I spent a lot of time trying to figure out just exactly what I was afraid of. Falling off? Looking foolish? Feeling stupid? None of these were at the root of my fears. Mine was all about losing control. Let’s face it: Lack of control is a valid fear. We don’t really have control over the horses we ride. They are independent-thinking and -acting beings. They allow us to ride and direct them. Sometimes they don’t.
Of course, these realizations did not make me brave. A researcher at heart, I read everything I could find on conquering fear. I envisioned mud running though my body, soothing, warm mud. I tried to ignore the little voice inside telling me my mud was just falling out my feet. I made up mantras to try to disrupt my fearful thinking. Doodles! Jellybeans! Best of all, I made myself laugh. Humor got me through a lot of frustrating spots.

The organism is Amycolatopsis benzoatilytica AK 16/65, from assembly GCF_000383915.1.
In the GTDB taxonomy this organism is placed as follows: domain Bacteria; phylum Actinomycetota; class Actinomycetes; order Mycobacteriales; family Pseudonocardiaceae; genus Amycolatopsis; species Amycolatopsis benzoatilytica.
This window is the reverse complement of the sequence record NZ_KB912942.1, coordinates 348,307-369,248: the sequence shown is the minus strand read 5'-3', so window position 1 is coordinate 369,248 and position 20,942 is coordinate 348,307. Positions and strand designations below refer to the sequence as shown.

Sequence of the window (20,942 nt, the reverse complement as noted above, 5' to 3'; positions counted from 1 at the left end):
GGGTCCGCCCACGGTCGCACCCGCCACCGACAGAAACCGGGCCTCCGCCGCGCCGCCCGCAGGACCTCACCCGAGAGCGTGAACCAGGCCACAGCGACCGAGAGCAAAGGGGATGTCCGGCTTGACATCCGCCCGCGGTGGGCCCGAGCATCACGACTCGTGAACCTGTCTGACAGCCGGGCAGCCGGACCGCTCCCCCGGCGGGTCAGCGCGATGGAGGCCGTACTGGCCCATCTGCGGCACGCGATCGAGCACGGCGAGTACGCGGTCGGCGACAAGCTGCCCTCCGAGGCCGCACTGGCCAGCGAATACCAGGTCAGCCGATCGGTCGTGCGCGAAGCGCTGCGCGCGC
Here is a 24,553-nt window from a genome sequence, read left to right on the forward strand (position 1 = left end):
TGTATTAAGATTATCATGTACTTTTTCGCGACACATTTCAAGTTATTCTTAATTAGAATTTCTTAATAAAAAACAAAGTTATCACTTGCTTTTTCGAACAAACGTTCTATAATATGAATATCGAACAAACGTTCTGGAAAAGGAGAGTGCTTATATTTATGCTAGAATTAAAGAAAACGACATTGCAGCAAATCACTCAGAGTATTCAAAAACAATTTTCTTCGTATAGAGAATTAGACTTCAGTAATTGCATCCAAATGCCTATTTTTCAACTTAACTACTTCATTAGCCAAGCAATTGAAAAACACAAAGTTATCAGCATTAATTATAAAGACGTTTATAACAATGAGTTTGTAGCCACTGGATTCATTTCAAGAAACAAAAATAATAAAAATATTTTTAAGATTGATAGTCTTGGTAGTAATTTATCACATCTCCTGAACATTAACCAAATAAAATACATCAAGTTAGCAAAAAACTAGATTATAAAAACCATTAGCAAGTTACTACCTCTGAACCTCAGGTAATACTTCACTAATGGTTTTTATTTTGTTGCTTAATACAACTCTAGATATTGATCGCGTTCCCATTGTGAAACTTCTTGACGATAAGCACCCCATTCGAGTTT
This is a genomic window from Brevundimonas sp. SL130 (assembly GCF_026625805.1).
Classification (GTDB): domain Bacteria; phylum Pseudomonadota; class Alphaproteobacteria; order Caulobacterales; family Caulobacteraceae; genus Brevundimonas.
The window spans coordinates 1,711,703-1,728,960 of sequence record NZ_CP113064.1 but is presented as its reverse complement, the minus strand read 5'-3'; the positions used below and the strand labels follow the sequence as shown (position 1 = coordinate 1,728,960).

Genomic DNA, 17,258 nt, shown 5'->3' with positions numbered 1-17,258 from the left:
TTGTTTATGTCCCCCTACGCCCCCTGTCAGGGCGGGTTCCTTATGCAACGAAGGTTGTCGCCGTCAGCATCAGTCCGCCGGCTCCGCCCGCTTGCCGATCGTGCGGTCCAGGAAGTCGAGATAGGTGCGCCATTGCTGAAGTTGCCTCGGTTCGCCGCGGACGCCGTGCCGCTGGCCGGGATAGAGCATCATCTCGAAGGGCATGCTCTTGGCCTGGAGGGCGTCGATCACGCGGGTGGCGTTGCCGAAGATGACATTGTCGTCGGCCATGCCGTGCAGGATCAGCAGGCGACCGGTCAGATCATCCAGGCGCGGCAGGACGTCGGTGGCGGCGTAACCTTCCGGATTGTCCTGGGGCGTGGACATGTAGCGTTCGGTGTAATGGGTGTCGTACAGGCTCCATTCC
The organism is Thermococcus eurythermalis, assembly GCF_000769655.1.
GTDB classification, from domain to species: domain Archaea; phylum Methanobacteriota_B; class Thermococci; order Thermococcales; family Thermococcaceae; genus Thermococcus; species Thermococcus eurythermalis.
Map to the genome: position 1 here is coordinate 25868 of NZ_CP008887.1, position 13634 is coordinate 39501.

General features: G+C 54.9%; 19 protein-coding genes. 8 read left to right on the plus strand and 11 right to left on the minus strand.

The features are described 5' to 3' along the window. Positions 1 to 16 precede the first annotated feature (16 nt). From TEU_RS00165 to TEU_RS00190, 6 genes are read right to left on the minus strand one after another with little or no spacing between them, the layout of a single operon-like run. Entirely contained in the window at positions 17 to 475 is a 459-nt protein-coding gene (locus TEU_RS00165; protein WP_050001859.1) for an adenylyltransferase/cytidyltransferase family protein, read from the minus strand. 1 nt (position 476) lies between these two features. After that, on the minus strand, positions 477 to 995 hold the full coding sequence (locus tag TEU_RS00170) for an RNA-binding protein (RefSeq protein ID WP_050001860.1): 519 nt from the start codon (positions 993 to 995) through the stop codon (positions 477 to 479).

All of this helped. There were times when I rode my horse, usually at a walk, and managed to breathe. I played wonderful scenarios through my head—cantering across a beautiful field, lightly doing leg yields across the arena. All of these are good techniques.
Then one day we found a perfect horse for my daughter. Chatte is an affectionate 12-year-old Selle Français/Quarter Horse-cross who licks you, your clothing and anything else in reach and whose favorite thing to do is stop. However, we had a problem. I had infected my daughter with my fear, and she was afraid to trot this gentle horse. Her fear was my fault. It was up to me to fix it.